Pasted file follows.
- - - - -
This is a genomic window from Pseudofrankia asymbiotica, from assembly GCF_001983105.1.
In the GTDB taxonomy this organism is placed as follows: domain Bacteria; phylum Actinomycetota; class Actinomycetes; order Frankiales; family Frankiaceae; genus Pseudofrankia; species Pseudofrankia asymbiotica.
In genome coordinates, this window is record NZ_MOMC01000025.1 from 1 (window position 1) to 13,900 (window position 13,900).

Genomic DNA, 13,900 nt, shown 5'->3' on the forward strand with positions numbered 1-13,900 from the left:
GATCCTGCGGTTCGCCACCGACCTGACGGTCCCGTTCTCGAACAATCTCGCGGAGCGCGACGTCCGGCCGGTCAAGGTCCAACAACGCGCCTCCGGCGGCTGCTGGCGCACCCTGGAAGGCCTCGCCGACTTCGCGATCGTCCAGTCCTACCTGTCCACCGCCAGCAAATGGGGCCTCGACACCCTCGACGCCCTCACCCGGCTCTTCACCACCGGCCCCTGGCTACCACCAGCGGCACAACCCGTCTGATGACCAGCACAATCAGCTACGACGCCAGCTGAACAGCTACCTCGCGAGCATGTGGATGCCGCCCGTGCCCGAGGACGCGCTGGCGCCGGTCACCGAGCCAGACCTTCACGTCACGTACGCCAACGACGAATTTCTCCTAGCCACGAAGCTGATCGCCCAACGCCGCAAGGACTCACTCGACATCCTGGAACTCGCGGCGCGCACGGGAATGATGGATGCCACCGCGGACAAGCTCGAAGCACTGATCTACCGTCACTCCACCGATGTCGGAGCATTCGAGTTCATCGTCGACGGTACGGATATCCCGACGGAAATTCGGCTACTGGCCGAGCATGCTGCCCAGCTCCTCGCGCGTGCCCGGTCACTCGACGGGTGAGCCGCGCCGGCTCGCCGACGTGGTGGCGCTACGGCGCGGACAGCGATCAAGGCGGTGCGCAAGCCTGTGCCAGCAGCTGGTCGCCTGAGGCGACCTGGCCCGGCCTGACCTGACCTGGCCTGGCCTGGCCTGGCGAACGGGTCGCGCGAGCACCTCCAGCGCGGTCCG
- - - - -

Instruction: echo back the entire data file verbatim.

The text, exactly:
This is a genomic window from Pseudofrankia asymbiotica, from assembly GCF_001983105.1.
In the GTDB taxonomy this organism is placed as follows: domain Bacteria; phylum Actinomycetota; class Actinomycetes; order Frankiales; family Frankiaceae; genus Pseudofrankia; species Pseudofrankia asymbiotica.
In genome coordinates, this window is record NZ_MOMC01000025.1 from 1 (window position 1) to 13,900 (window position 13,900).

Genomic DNA, 13,900 nt, shown 5'->3' on the forward strand with positions numbered 1-13,900 from the left:
GATCCTGCGGTTCGCCACCGACCTGACGGTCCCGTTCTCGAACAATCTCGCGGAGCGCGACGTCCGGCCGGTCAAGGTCCAACAACGCGCCTCCGGCGGCTGCTGGCGCACCCTGGAAGGCCTCGCCGACTTCGCGATCGTCCAGTCCTACCTGTCCACCGCCAGCAAATGGGGCCTCGACACCCTCGACGCCCTCACCCGGCTCTTCACCACCGGCCCCTGGCTACCACCAGCGGCACAACCCGTCTGATGACCAGCACAATCAGCTACGACGCCAGCTGAACAGCTACCTCGCGAGCATGTGGATGCCGCCCGTGCCCGAGGACGCGCTGGCGCCGGTCACCGAGCCAGACCTTCACGTCACGTACGCCAACGACGAATTTCTCCTAGCCACGAAGCTGATCGCCCAACGCCGCAAGGACTCACTCGACATCCTGGAACTCGCGGCGCGCACGGGAATGATGGATGCCACCGCGGACAAGCTCGAAGCACTGATCTACCGTCACTCCACCGATGTCGGAGCATTCGAGTTCATCGTCGACGGTACGGATATCCCGACGGAAATTCGGCTACTGGCCGAGCATGCTGCCCAGCTCCTCGCGCGTGCCCGGTCACTCGACGGGTGAGCCGCGCCGGCTCGCCGACGTGGTGGCGCTACGGCGCGGACAGCGATCAAGGCGGTGCGCAAGCCTGTGCCAGCAGCTGGTCGCCTGAGGCGACCTGGCCCGGCCTGACCTGACCTGGCCTGGCCTGGCCTGGCGAACGGGTCGCGCGAGCACCTCCAGCGCGGTCCG